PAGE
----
RESOURCEFUL: Is armed with options to make the most of every sales situation

RESOURCEFUL: Is armed with options to make the most of every sales situation

“I give it a couple of months more and if I don’t crack anything, I am through” said Keshav

Mohan, VP Sales for Stellar Industrial Kitchenware Ltd, eyed his youngest and newest sales consultant with sympathy. And he’s the brightest too, thought Mohan.

Keshav was a Hospitality grad with top grades. In two years, he had become the sales star in his earlier company distributing kitchenware in the consumer market. In search of bigger game, Keshav had moved into Stellar Industrial Kitchenware Ltd. Stellar sold commercial kitchen equipment to star hotels and high end restaurants coming up in Indian metros and Tier II cities.

Mohan smiled, thinking back to his own early days. “Welcome to B2B sales, Keshav” he said “You can’t give up so fast”

“I know” Keshav responded “But I can’t take this daily frustration of sales visits that seem to produce nothing except more meetings with more people!”.

“Do you go into every sales visit, wanting to close deals?” asked Mohan.

“Aren’t you supposed to?” asked Keshav Mohan “Isn’t that the attitude of a sales champion? The sales school drilled it into our head ‘Always Be Closing’”

“With you totally mera Dost” said Mohan, “But closure needn’t be the sole aim of every sales visit. It can’t be. I want to show you an approach that can leave you exhilarated after every sales visit. It is a master class I had from my B2B gurus and I want to share it with you”.

An eager Keshav said “That would be awesome. I am all ears!”

“Imagine this scenario” said Mohan “You are leading a crack force of commandos in a jungle. The special operations you are on, needs you to cross a river 20 km away and reach the other side with your men by 9 am tomorrow morning. You have 2 decisions to make immediately - how to do this crossing and also what can be a Plan B. Your likely thought process would be on following lines, though details could be different.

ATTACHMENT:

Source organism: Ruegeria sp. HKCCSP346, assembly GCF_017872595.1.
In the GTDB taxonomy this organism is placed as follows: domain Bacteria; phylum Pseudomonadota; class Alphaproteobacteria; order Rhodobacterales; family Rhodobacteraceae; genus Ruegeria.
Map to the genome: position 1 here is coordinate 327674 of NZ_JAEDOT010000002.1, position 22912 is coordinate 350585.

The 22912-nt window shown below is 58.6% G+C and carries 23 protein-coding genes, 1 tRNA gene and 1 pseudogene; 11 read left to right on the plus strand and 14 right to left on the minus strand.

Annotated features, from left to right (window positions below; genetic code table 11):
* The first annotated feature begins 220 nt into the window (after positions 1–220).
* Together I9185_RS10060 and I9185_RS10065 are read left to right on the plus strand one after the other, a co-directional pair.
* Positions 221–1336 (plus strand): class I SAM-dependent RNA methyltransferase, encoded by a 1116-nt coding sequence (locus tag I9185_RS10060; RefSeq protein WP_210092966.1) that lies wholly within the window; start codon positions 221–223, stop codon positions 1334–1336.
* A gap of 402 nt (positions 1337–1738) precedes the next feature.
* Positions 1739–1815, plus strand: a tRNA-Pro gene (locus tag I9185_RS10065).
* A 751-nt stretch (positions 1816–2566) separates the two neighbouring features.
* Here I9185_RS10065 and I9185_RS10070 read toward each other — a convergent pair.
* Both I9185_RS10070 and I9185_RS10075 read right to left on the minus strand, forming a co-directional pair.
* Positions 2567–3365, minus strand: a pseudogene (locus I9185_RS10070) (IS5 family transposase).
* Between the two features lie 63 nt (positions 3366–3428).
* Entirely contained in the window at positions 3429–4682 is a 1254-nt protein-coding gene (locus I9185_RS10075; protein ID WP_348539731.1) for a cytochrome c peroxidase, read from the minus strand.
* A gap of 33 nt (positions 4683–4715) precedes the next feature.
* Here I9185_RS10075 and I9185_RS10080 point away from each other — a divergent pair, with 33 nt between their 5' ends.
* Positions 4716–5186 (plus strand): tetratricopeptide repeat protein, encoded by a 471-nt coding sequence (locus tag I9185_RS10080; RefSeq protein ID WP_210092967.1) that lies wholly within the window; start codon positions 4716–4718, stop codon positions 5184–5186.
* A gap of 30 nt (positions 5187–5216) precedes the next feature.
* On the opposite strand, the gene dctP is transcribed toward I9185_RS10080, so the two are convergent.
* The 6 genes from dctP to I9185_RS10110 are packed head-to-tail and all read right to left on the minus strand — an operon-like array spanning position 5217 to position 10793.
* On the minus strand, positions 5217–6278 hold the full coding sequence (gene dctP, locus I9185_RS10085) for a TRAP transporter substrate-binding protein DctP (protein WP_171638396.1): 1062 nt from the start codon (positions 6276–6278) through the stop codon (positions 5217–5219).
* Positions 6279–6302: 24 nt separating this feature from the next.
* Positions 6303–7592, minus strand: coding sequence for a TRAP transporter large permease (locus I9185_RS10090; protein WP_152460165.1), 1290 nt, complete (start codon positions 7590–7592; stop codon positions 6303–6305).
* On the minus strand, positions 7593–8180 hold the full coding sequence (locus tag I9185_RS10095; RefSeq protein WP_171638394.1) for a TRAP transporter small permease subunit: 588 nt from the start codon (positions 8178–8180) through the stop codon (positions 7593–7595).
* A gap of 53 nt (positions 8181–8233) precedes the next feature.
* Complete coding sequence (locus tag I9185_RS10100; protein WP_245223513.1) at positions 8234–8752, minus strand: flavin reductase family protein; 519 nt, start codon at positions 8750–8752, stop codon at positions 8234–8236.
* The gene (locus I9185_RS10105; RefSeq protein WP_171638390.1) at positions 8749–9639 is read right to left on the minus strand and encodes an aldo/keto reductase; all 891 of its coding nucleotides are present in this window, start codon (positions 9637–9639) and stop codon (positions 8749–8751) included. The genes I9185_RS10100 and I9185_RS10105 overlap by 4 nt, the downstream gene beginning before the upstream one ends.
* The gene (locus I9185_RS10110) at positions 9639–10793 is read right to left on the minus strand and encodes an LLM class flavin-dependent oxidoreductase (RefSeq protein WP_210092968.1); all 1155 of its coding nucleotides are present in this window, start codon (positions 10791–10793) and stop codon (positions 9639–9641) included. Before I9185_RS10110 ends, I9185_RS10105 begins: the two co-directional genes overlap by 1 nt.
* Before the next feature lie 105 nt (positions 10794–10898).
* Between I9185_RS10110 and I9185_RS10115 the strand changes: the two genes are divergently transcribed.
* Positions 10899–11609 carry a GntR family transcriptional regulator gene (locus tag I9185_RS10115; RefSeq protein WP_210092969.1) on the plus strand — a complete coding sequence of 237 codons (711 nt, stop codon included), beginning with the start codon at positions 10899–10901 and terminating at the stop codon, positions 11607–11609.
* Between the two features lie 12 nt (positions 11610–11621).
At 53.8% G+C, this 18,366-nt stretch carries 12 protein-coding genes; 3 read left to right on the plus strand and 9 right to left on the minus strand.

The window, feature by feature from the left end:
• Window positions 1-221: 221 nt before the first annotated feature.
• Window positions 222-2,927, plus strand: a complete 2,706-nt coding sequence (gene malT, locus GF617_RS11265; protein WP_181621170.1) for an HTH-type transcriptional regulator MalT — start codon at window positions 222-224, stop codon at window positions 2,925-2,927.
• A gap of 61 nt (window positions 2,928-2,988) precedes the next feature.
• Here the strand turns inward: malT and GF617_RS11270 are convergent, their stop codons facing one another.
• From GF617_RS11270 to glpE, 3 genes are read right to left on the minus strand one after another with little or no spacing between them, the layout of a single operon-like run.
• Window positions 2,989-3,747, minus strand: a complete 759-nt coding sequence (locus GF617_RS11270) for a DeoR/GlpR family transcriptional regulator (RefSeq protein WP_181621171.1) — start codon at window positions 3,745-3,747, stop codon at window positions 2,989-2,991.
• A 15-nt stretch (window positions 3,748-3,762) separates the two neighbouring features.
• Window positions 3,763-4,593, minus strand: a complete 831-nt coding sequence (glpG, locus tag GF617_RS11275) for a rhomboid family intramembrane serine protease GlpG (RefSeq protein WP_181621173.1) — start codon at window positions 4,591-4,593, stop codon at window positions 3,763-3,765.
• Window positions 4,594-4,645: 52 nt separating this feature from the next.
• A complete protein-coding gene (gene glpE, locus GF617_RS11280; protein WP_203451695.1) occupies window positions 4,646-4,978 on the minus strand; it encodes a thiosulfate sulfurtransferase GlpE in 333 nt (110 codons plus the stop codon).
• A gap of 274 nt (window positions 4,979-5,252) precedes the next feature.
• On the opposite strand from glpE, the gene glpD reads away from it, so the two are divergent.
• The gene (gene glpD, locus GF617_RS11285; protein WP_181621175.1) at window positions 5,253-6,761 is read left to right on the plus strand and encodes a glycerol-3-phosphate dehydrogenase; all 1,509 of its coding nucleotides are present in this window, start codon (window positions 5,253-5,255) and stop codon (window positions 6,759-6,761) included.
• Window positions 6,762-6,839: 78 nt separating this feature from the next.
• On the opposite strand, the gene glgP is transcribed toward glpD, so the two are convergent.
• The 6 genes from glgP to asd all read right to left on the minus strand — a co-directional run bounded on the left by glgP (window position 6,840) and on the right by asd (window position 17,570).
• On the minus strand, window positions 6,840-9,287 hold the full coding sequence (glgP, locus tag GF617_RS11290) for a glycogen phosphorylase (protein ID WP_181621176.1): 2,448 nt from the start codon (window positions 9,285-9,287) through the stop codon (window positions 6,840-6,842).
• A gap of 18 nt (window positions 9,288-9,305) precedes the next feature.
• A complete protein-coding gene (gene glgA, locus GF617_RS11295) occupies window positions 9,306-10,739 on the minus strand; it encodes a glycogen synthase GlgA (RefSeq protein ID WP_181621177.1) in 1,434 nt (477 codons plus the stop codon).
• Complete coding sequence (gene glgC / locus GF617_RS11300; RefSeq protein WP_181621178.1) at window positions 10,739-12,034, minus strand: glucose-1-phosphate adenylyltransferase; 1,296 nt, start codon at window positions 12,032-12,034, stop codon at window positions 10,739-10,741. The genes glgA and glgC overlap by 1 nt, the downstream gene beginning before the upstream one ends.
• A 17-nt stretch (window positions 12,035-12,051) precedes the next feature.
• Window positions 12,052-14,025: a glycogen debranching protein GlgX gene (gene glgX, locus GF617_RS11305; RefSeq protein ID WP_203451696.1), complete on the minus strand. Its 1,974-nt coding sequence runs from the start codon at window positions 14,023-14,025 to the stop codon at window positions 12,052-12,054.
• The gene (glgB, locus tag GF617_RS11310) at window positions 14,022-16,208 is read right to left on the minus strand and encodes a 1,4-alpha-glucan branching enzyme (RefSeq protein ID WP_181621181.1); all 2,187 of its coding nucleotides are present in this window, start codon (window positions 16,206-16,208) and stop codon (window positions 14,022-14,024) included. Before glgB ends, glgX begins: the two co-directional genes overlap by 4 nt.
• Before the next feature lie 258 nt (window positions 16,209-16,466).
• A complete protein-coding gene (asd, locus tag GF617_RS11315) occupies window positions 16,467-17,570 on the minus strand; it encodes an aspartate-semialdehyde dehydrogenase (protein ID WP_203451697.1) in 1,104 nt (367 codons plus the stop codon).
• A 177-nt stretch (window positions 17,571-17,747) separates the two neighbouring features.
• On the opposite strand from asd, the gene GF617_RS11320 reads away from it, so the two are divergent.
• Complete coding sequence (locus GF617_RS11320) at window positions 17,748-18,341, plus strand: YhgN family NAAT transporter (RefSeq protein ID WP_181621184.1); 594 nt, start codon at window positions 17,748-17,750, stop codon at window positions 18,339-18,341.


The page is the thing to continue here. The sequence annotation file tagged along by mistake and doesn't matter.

You would think - What’s my main objective - “My men and I should reach the other side of the river by 9 A.M. tomorrow” What would I need to do to make this happen?

(1)Engineers must build a bridge on the river by sunset today. (2) Entire group must be ready before 6 A.M. tomorrow. (3) Advance party must cross the bridge by 7 A.M. and report back to me over satellite phones

(4) Rest of the group must begin their advance not later than 7.30 A.M. (5) Equipment (weapons, ammunition, logistic support etc.) to be taken across the bridge at 8 A.M. (6) Back up team to cross by 8.30 A.M.

(7) Engineers must begin to dismantle bridge as soon as everyone has crossed.

In case something unexpected happens, (i) At least half the men should have crossed with necessary equipment by 9 A. M. (ii) Begin crossing by 9 A.M latest (iii) Advance party to complete the recon by 9 A. M. to enable me to brief base camp

This scenario has 7 sequential events to plan the crossing. These serve as a check list to know one’s actual progress by checking it with desired or best possible outcomes. If there is a variation one can think of change in tactics, which are the 3 intermediate objectives to achieve”

“Sounds very interesting” said Keshav

“Yes it is. I will share a Sales Call/Visit Objectives Framework with you that applies this to sales situations” said Mohan

“That will be cool” said Keshav

“It pays to remember Keshav” said Mohan “ A snatch of the old world wisdom “Quitters don’t win and winners don’t quit”